How to Query from Python

RdbHost provides databases as a webservice. Accessing your RdbHost database can be accomplished via Python http calls, through the standard library.

The recommended way to access RdbHost databases from Python is via the DB API module, but this page documents lower-level methods available where the DB API will not serve.

Python Standard Library

The urllib and urllib2 modules provide the tools to retrieve xml pages from remote servers.

Here is a simple example that uses the server as a simple calculator, adding 1 and 1. This will work with any valid role on any database, as no specific privileges are required on any resource within the database.

1 from urllib import urlencode 2 from urllib2 import Request, urlopen 3 4 def postit(url,fields): 5 6 postdata = urlencode(fields) 7 headers = {'Content-Type': 'application/x-www-form-urlencoded', 8 'Content-Length': str(len(postdata))} 9 r = Request(url, postdata, headers) 10 11 pg = urlopen(r) 12 text = 13 return text 14 15 role = 'r000004' 16 flds = [ ('q', 'SELECT 1+1 as sum') ] 17 url = ''+role 18 val = postit(url,flds) 19 print val download source

The above example is a complete working script that executes the addition query on the server and prints the result page.

The customization per-query is in lines 11 and 12. Other query parameters can be added to the flds list in line 12. Now let's look at the returned page:

1 <xml xmlns=""> 2 <status value="complete">OK</status> 3 <row_count value="1">1 Rows Affected</row_count> 4 <records> 5 <header> 6 <fld type="23">sum</fld> 7 </header> 8 <rec> 9 <fld>2</fld> 10 </rec> 11 </records> 12 </xml>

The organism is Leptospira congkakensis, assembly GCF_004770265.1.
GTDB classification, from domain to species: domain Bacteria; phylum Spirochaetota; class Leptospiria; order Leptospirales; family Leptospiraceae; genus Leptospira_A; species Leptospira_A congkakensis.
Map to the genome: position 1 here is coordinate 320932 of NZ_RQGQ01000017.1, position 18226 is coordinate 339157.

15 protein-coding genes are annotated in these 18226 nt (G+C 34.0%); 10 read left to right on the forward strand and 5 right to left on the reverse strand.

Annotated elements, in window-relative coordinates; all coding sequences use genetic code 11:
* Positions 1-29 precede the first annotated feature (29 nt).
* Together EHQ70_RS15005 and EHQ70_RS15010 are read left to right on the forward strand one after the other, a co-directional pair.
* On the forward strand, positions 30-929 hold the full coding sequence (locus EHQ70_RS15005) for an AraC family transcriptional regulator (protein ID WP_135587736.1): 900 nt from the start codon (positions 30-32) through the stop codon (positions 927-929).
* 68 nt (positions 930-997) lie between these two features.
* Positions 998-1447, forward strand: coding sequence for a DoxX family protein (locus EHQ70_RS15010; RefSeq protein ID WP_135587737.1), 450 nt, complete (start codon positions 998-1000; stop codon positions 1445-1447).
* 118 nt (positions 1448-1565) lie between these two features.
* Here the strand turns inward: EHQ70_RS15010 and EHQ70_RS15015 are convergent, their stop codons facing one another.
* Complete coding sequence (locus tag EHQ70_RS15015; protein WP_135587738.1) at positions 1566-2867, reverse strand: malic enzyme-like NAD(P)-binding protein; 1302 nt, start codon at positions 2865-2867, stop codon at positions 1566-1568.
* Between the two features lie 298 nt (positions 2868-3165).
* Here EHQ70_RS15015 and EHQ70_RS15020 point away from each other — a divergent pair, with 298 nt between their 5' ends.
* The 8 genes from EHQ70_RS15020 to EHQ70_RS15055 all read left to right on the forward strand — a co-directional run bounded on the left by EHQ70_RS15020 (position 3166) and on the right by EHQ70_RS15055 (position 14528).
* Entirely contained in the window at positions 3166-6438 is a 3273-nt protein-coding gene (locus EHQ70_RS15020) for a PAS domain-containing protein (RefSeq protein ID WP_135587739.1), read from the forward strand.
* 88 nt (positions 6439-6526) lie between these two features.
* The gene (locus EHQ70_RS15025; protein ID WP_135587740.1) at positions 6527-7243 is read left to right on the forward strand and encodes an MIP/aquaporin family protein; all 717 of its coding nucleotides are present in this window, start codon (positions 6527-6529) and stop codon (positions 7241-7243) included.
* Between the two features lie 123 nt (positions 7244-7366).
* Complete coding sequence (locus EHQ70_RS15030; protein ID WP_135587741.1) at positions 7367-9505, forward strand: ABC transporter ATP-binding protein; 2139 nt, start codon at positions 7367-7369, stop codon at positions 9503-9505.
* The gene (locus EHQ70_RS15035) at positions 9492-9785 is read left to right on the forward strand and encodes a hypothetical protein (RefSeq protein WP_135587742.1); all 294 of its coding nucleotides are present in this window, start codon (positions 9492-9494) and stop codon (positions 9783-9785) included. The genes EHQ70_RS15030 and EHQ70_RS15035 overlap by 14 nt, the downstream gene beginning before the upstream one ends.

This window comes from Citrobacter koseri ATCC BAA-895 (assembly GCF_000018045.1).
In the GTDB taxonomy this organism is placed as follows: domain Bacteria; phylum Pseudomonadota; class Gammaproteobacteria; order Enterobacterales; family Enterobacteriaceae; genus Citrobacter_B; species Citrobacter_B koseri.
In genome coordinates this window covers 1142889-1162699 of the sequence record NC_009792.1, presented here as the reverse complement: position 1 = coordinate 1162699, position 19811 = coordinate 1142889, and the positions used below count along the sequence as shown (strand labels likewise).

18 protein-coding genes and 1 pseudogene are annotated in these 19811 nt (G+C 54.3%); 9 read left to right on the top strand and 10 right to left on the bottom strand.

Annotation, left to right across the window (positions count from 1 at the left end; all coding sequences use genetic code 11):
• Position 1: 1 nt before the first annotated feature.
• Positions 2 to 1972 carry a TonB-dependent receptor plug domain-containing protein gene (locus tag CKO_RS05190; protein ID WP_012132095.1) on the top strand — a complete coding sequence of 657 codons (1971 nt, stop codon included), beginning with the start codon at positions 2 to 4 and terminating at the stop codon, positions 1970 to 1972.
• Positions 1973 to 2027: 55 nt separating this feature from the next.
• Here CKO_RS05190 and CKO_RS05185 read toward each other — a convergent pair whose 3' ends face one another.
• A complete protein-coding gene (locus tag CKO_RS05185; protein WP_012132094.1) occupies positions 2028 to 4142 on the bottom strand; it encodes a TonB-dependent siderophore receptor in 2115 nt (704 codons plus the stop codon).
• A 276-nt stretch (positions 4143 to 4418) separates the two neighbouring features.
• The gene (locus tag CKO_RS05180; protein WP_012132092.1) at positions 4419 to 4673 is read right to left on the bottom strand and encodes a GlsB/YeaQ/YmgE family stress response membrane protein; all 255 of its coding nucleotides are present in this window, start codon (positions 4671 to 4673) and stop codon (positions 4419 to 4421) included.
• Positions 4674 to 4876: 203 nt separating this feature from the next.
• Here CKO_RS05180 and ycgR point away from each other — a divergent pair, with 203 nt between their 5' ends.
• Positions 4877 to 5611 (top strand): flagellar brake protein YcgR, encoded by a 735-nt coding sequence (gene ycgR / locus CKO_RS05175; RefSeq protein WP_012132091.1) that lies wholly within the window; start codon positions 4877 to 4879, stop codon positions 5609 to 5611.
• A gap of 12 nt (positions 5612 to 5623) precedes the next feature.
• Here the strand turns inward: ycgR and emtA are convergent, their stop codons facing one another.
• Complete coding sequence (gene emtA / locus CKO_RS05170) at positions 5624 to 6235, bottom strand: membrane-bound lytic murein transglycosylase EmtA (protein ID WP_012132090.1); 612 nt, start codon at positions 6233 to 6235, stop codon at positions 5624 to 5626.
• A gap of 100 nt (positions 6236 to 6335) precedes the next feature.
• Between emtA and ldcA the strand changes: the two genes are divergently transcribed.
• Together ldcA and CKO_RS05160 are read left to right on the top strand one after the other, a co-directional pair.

Line 2 contains the status. That value will be 'complete', 'incomplete', or 'error'.

The next tag (line 3) is the rowcount tag, showing how many affected rows the server reported.

Since this query returned one result, there is a 'records' container tag, containing a header and a row. In line 6, the only field is described as type "23", which is PostgreSQL's identifier for array-of-int, and named 'sum', per the query.

If there was an error, the text of the status tag would contain the name of any error, and the next tag would be an error tag, with error code and error message.

1 <xml xmlns=""> 2 <status value="error">DatabaseNotOpened</status> 3 <error code="None">FATAL: password authentication failed for user "r000004" 4 </error> 5 </xml>

The error code (see line 3) for RdbHost's own errors is always '-'. Other error codes and error messages are pass-throughs from the relevant subsystem, such as PostgreSQL or the XML library.

A slightly more elaborate example uses the super account, with a password and an argument, and gets results formatted as JavaScript Object Notation JSON. Lines 11-13 from the example above change to:

11 role = 's000004' 11b password = 'abcABCdefDEF' 12 flds = [ ('q', 'SELECT %s+1 as sum'), 12b ('format', 'json'), 12c ('authcode', authcode), 12d ('arg000',1)] 13 url = ''+role download source

The example above will not function as is, because the example password is invalid. It will work for you, though, if you create a free account and substitute the correct role and password.

Line 12d provides one argument. The query, 'q', in line 12 has an interpolation token '%s'. arg000, 1, will be safely interpolated into the query before execution of a query.

The results page follows. The content is the same, but is JSON. It can be deserialized by javascript 'eval', or by JSON libraries in most web programming languages.

1 { 2 "records": { 3 "header": [ 4 [ 5 23, 6 "sum" 7 ] 8 ], 9 "rows": [ 10 [ 11 2 12 ] 13 ] 14 }, 15 "row_count": [ 16 1, 17 "1 Rows Affected" 18 ], 19 "status": [ 20 "complete", 21 "OK" 22 ] 23 }

Here is a JSON-style error page.

1 { 2 "error": [ 3 "None", 4 "FATAL: authentication failed \"r000004\"\n" 5 ], 6 "status": [ 7 "error", 8 "DatabaseNotOpened" 9 ] 10 }

See Error Codes for more information on errors and Result Formats for information on the different formats available.